Efforts should be taken to lessen the risk to microcomputers arising from software viruses. Microcomputers are particularly susceptible to damage from software viruses, a species of computer programs maliciously designed to corrupt essential software and data located on computer hard disks. It is necessary that the antivirus program will also detect and cure any known Trojan horses or worms during its scanning process. All microcomputer hard disks should be periodically scanned for software viruses and any viruses encountered will be removed as they are located. This routine scanning and correction process should occur frequently and virus protection software should be updated regularly. The users should always update the anti-virus and the firewall in the system if the antivirus is not updated the worm or virus may enter in the system and may attack the system files in the database and by updating the antivirus and the firewall we can protect our system by not entering the invaders into our system and by not inserting hard disk or any external devices into the system so that worm may not enter into the system files.
· Physical & Software Security of Client Workstations
Microcomputers should be protected by surge protectors and secured, both physically and through software, to avoid their use by unauthorized personnel and visitors to XXXX. When feasible, microcomputers will be placed in office areas that may be locked during off hours and have adequate numbers of XXXX staff to supervise their use during business hours. Unattended microcomputers should have keyboard locking mechanisms. All networked microcomputers should utilize software to either terminate systems usage or require re-entry of user passwords after the device has sat unused for ten or more minutes. To avoid unattended workstations, in most cases users should only be allowed to log on to one workstation on a LAN at any given time. Although 24 hour access will be allowed to the network, some applications may be more secure if access is limited to normal working hours. The Computers which are present for the development Centers used for the clients must be allocated with a secure id or password to enter into the LAN and we should also check the firewall as well as the security for the system the user must contain id to enter into the system domain so they may not cause any internal bleach in the company or the data may be corrupted or infected by the user.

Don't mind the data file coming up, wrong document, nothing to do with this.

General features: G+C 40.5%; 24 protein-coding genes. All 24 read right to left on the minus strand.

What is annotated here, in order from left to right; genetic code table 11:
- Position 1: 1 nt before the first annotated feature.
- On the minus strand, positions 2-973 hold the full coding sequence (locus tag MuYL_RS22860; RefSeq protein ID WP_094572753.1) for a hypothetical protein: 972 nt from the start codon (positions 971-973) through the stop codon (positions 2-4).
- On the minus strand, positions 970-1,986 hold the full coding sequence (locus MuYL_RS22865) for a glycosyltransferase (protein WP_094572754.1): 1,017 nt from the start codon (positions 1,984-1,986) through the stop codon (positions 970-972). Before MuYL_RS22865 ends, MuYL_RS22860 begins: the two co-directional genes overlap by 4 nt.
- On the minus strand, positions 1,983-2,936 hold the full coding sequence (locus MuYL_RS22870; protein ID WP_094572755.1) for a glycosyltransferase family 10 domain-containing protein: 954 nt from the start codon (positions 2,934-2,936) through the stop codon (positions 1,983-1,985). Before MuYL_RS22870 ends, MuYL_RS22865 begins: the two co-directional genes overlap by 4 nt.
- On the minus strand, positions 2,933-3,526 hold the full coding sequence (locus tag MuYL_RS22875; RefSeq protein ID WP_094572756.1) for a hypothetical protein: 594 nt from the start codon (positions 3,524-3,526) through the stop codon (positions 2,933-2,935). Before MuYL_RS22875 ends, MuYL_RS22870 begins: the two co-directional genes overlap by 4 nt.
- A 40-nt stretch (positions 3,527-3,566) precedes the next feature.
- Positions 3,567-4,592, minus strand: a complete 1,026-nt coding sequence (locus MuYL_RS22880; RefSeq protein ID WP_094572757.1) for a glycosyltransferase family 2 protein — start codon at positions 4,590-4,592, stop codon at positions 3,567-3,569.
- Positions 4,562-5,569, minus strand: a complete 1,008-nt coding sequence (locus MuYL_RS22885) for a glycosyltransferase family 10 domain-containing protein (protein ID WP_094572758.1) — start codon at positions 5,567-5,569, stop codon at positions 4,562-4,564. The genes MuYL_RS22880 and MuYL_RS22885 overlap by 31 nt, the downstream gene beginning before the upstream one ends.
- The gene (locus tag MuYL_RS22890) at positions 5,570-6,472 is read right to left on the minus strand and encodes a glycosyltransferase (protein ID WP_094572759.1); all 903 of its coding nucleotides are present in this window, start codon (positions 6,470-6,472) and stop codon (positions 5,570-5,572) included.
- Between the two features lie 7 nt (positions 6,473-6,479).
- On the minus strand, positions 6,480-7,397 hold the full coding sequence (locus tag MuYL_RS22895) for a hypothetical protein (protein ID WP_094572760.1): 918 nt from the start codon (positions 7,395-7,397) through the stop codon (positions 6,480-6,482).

All users in XXXX should be knowledgeable in the basic operations of the computer and associated programs. The user must be trained or educated to use the computer if he not trained there will different consequences to the company he may create an internal threat to the company by downloading stuff form the internet by this way worm may enter into the system by USB or external devices they are not cautious about the company and there assets. They must have the knowledge to defend his system from the outside world he should be caution about the password usage and protection of his system and LAN.
File Server and Network
· Virus Protection
All networks should employ methods for routinely scanning electronic files coming into the network via diskette, Internet file transfer, remote access links, or other means as they arise. Computer administrator and other people present in the LAN must install antivirus up to date and must update the firewall in the system and they should have the backup of system files the team must install the antivirus on every workstation and servers and maintain the anti-virus software up to date and should not enter USB or external devices in the system and password must be changed by using Network Secure ID in the LAN.
· Uninterrupted Power Supply (UPS) Protection
All file servers should be protected by an UPS. The abrupt termination of a file server could easily result in file corruption.
· Disconnect Unused Data Jacks
In order to ensure that unused data jacks do not pose a threat for unauthorized access, all unused data jacks should be disabled or disconnected.
· Server Password Protection
Supervisory access to network file servers should be restrictive and the password should be changed regularly.
· LAN Administrator Training
The person called in to perform LAN administration should have the necessary technical knowledge and experience in the field of operation. Training programs may be required and are encouraged to improve the computing skills and proper utilization of network services and resources.